An Iranian dissident told Rosenberg that there may be as many as 4.5 million converts in Iran. New Testaments and other Christian literature have flooded Iran, and Iraqi pastors cannot keep up with the demand for Christian books and pamphlets. Out of the carnage of Sudan, as many as a million have become Christians since 2000. By 2005, there were reportedly 100,000 Christian converts in Saudi Arabia. Because of vicious persecution, it is impossible to tell how many Christians there are in Afghanistan, but some have estimated as many as 20-30,000, and there is a similar number in Uzbekistan, a country that twenty-five years ago had only a handful of believers. Accurate numbers are difficult to find and more difficult to confirm, but even if these are inflated, there’s little doubt that something remarkable is happening.
Islamic regimes are reported to be reacting to what looks to Christians as like evidence of the powerful work of God’s Spirit, but what looks very threatening to them.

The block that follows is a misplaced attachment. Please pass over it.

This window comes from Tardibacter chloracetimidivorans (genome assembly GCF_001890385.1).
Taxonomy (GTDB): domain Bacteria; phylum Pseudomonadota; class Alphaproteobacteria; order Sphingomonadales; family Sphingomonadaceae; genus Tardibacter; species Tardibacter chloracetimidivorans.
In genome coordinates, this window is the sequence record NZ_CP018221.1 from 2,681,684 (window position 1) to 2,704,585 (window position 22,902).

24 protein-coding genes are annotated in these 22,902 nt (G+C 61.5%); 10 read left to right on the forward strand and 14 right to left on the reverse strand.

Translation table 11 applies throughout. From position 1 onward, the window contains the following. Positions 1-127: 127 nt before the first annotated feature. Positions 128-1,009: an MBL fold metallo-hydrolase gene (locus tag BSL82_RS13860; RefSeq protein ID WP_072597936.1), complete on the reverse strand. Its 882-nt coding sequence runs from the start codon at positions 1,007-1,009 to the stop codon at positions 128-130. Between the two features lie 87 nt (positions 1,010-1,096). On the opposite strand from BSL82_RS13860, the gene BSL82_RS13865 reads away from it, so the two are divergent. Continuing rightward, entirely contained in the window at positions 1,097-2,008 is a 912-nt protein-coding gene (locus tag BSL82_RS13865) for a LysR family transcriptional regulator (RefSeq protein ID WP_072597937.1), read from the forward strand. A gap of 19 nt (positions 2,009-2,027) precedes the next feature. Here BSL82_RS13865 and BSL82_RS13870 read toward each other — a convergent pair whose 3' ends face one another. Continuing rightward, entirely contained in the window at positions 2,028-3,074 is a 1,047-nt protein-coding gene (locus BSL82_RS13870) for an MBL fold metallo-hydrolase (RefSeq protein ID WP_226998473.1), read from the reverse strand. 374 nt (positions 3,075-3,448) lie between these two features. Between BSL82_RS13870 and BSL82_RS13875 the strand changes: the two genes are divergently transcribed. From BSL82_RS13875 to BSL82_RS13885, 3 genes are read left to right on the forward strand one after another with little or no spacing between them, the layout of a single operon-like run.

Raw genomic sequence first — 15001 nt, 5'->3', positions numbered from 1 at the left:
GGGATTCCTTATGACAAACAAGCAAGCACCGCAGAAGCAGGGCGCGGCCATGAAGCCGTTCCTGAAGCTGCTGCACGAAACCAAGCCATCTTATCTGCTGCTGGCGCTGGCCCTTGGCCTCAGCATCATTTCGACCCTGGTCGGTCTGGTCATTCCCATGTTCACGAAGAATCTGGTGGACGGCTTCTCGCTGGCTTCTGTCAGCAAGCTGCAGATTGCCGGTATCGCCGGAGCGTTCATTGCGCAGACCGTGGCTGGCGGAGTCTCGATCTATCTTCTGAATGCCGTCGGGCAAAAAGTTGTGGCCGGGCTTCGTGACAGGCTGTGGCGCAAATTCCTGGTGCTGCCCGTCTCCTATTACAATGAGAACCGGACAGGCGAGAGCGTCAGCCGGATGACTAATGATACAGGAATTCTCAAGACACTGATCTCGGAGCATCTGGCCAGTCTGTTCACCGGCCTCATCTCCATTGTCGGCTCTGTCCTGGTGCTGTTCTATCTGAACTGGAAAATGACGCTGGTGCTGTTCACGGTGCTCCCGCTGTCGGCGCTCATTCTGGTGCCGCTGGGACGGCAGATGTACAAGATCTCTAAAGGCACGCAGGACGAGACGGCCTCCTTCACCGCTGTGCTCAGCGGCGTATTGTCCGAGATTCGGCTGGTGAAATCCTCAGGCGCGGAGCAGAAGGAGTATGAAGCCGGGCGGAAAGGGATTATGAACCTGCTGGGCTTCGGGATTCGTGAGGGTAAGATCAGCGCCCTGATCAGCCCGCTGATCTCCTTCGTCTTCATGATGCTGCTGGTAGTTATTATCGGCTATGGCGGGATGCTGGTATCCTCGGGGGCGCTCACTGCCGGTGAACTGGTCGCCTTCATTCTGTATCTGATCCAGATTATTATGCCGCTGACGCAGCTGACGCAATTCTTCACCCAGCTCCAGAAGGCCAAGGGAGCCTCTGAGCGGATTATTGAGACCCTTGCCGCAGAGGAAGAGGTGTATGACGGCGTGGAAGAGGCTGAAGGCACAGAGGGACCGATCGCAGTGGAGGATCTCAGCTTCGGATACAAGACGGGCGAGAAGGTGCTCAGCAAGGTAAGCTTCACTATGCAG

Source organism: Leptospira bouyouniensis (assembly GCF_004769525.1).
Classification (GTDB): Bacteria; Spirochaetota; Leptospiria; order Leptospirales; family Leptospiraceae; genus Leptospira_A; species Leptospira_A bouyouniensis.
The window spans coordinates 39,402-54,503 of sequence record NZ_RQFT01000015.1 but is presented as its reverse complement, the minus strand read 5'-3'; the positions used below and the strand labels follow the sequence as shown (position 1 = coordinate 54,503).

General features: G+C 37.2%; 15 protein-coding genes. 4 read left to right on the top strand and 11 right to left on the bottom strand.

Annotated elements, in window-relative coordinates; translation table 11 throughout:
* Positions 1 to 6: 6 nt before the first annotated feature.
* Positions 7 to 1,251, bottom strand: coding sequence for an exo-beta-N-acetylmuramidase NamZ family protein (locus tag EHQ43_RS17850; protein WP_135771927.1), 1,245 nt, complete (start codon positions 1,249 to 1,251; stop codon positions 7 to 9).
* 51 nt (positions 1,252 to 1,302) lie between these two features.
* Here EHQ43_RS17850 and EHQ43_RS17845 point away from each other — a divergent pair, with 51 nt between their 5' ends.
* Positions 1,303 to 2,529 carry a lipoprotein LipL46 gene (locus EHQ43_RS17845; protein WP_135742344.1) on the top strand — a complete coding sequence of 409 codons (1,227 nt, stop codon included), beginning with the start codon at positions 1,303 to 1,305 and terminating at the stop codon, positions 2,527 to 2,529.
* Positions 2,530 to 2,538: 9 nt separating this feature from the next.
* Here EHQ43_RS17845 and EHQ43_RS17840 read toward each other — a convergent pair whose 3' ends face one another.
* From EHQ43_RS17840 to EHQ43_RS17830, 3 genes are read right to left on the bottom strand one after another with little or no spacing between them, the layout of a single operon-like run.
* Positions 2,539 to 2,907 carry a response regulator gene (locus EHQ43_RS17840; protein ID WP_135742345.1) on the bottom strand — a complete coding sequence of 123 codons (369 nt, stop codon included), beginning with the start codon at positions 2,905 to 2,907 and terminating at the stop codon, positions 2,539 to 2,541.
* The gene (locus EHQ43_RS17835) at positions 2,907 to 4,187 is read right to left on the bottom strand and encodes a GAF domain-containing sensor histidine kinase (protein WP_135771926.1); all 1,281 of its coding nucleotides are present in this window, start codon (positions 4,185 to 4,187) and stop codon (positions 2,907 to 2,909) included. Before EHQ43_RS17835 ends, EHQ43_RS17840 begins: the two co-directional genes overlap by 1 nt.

Ahmad Al Qataani startled a journalist in a December 2001 interview by saying that “every hour, 667 Muslims convert to Christianity. Every day, 16,000 Muslims convert to Christianity. Every year, 6 million Muslims convert to Christianity.” In 2004, a Shiite apologist, Hasan Mohammadi, was sent out to high school students to preserve their faith, since “on average every day, fifty Iranian girls and boys convert secretly to Christian denominations in our country.” Mahmoud Ahmadinejad has vowed to stop Christianity’s spread in Iran, and under his watch Christian leaders have been kidnapped and murdered.
The reasons for conversion vary. Many of the converts say that Islam failed to meet their spiritual needs. No matter how faithful they were in fulfilling Islam’s demands, they had no confidence that they were saved, no assurance that they would spend eternity in paradise. Formulaic prayers left others spiritually dry, and they were surprised by and attracted to the intimacy of Christian prayer. Women find in Christianity a refuge from belittlement and abuse. Many converts claim that Isa Masih, Jesus Messiah, appeared personally in visions or dreams to call them to follow him.